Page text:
Following news that E.coli and coliform bacteria were detected in the waters of upper mountain area of Squaw Valley, Squaw Valley Alpine Meadows resort issued a public statement reporting that all possible steps were being taken to ensure that resort’s water was safe and would remain so. The press release dates from November 30, 2016. The Pacer County Department of Environmental health received a report of possible contamination on November 8.
In spite of concerns about water quality, the famous Squaw Valley resort stayed open to skiers. The resort’s restaurants did, however, close down until the resort could verify its water was safe before. Wesley Nickes, Director of the Pacer County Department of Environmental Quality stated that by mid-November tests at three of four upper mountain wells showed declining E. coli counts and no coliform bacteria.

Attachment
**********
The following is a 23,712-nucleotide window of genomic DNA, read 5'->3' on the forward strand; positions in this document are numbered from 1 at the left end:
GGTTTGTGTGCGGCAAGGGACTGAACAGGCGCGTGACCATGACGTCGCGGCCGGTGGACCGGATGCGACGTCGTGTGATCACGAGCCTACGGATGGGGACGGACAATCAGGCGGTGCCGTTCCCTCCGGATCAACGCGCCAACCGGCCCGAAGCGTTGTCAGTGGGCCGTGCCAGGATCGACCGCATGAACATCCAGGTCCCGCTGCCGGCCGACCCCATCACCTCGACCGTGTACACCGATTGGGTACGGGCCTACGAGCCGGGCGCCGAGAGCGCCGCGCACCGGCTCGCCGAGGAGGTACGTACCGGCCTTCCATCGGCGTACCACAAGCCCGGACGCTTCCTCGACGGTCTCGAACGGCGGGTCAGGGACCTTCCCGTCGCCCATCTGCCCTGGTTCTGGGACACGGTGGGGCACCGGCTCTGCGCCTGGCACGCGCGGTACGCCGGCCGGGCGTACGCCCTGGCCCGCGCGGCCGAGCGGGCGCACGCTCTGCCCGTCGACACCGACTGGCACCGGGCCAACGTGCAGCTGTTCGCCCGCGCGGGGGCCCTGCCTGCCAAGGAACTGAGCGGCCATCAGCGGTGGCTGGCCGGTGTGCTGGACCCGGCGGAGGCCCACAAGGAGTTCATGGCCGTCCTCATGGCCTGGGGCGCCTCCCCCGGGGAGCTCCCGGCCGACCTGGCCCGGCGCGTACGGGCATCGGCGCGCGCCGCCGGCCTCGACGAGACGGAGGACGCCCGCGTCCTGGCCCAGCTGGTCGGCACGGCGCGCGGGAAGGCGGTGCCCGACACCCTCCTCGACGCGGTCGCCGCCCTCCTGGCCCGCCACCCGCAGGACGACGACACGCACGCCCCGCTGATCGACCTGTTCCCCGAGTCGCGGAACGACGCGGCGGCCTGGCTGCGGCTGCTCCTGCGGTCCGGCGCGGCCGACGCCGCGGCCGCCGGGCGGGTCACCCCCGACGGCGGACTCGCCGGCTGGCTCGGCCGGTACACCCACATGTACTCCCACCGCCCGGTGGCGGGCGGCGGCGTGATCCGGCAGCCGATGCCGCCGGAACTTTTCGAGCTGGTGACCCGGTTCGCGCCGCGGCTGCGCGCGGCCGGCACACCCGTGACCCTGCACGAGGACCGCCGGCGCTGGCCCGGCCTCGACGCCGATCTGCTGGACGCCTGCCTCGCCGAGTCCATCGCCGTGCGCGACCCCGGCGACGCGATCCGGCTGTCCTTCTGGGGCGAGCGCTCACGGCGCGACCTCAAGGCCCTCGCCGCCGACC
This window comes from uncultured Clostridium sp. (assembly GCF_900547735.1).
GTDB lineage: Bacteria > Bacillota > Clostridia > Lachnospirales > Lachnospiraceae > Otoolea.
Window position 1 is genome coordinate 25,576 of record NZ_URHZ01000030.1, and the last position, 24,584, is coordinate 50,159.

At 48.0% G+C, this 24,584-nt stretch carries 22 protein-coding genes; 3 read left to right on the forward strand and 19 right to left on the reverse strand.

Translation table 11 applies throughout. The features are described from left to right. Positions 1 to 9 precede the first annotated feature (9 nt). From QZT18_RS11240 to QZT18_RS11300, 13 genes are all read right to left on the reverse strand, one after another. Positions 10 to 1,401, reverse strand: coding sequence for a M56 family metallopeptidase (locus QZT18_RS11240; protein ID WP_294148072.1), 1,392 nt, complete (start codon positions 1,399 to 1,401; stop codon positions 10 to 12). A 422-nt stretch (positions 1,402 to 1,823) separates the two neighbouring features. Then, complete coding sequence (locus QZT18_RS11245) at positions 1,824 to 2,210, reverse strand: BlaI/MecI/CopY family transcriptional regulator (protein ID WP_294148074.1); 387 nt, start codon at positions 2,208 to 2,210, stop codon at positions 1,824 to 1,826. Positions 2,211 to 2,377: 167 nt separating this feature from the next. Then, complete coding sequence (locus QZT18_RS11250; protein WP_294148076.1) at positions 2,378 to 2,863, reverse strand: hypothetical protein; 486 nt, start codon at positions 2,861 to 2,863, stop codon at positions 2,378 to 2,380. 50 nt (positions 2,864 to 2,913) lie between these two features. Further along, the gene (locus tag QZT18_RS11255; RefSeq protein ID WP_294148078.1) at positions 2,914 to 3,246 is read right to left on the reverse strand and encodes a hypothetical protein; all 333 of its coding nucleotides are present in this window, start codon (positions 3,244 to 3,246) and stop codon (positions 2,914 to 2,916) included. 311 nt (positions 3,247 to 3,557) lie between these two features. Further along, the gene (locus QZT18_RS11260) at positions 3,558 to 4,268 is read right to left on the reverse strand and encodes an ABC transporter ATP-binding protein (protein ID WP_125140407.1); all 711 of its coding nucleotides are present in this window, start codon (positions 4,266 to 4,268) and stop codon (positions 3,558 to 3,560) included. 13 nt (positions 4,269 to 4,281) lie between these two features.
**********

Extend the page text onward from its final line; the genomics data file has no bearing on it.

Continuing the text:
The November 20 press release Squaw Valley Alpine Meadows explained the source of the water issues and how they were being handled. The problem apparently began with heavy rainfall in October. The heavy rainfall overwhelmed the resort’s new water system, resulting at High Camp and Gold Coast. Squaw Valley’s press release stated that the problem was contained to the system and contaminated water never reached resort guests.
They notified Pacer County Environmental health immediately after detecting that water quality problem and consulted with water treatment experts to find out how to how to address the problem. They reported that the resort would only go back to using the water system for High Camp and Gold Coast until health officials were certain the water had been made safe. In the interim, the resort supplied bottled drinking water to employees and guests. They further noted that this practice would continue until the resort’s water quality issues had been resolved.